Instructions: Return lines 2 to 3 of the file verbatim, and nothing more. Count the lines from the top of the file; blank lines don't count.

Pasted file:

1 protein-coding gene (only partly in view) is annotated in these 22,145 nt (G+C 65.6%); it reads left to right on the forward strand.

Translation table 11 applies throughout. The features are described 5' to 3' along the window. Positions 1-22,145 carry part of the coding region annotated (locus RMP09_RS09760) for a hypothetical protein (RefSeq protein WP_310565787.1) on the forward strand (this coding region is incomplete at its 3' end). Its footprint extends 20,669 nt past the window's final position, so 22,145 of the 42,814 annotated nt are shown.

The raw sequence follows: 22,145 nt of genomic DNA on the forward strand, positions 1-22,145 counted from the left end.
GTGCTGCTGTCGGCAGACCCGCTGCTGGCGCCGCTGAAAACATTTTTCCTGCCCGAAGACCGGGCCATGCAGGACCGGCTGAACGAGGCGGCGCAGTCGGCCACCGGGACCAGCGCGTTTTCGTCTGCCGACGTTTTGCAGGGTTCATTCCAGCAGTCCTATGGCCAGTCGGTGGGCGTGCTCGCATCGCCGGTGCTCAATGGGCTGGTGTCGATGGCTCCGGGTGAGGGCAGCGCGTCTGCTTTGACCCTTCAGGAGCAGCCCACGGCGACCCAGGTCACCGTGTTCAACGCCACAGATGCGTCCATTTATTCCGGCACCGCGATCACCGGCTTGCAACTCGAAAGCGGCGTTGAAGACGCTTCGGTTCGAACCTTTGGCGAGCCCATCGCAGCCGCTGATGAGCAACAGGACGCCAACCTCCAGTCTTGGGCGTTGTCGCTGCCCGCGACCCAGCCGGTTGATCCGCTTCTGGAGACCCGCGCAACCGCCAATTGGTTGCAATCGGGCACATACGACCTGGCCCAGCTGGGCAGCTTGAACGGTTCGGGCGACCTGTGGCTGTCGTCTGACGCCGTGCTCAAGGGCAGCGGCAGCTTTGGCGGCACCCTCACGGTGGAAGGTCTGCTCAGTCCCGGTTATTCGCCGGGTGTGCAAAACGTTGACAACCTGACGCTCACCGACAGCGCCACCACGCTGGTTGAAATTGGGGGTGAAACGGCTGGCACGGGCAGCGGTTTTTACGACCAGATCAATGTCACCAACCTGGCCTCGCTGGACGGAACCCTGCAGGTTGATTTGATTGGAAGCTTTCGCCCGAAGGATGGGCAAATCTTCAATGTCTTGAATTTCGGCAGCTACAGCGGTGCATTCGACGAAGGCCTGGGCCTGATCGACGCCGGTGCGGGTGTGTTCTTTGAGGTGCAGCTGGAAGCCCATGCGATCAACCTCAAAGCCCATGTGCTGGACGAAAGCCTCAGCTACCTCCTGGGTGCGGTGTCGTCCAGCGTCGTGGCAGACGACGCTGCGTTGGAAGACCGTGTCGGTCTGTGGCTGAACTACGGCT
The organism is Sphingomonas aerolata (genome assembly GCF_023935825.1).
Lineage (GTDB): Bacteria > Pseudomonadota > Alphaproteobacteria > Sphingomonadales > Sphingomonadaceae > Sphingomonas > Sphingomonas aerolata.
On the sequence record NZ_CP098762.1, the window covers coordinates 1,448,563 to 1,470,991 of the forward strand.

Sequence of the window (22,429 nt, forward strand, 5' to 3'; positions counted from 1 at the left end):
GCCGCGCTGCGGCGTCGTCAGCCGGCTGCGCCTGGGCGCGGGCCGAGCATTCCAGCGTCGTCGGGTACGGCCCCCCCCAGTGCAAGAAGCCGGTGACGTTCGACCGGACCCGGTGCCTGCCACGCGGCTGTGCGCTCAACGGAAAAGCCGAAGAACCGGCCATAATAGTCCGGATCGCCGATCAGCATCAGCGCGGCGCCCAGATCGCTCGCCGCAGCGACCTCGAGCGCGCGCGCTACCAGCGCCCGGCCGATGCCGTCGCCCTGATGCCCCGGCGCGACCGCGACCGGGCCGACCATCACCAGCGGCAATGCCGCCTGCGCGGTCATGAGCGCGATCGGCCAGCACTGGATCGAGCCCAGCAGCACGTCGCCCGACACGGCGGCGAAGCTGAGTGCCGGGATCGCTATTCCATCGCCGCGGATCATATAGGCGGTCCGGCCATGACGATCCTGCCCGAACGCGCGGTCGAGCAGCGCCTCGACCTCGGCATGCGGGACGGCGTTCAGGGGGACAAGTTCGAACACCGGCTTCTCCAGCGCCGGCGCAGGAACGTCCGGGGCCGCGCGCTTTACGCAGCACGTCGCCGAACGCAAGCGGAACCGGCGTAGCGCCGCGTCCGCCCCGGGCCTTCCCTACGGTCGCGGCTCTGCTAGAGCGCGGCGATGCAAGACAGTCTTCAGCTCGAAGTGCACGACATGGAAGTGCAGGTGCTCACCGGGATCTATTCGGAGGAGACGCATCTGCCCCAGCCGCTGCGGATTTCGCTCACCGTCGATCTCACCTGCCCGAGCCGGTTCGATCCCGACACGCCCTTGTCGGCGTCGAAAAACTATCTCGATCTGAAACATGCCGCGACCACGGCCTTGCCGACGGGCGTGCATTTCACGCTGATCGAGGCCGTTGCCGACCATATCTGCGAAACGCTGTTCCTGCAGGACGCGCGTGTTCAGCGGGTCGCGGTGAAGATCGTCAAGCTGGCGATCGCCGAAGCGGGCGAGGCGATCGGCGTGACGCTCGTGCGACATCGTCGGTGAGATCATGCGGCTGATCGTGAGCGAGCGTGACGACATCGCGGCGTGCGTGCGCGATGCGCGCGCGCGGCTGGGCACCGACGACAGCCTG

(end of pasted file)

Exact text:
Translation table 11 applies throughout. The features are described 5' to 3' along the window. Positions 1-22,145 carry part of the coding region annotated (locus RMP09_RS09760) for a hypothetical protein (RefSeq protein WP_310565787.1) on the forward strand (this coding region is incomplete at its 3' end). Its footprint extends 20,669 nt past the window's final position, so 22,145 of the 42,814 annotated nt are shown.

The raw sequence follows: 22,145 nt of genomic DNA on the forward strand, positions 1-22,145 counted from the left end.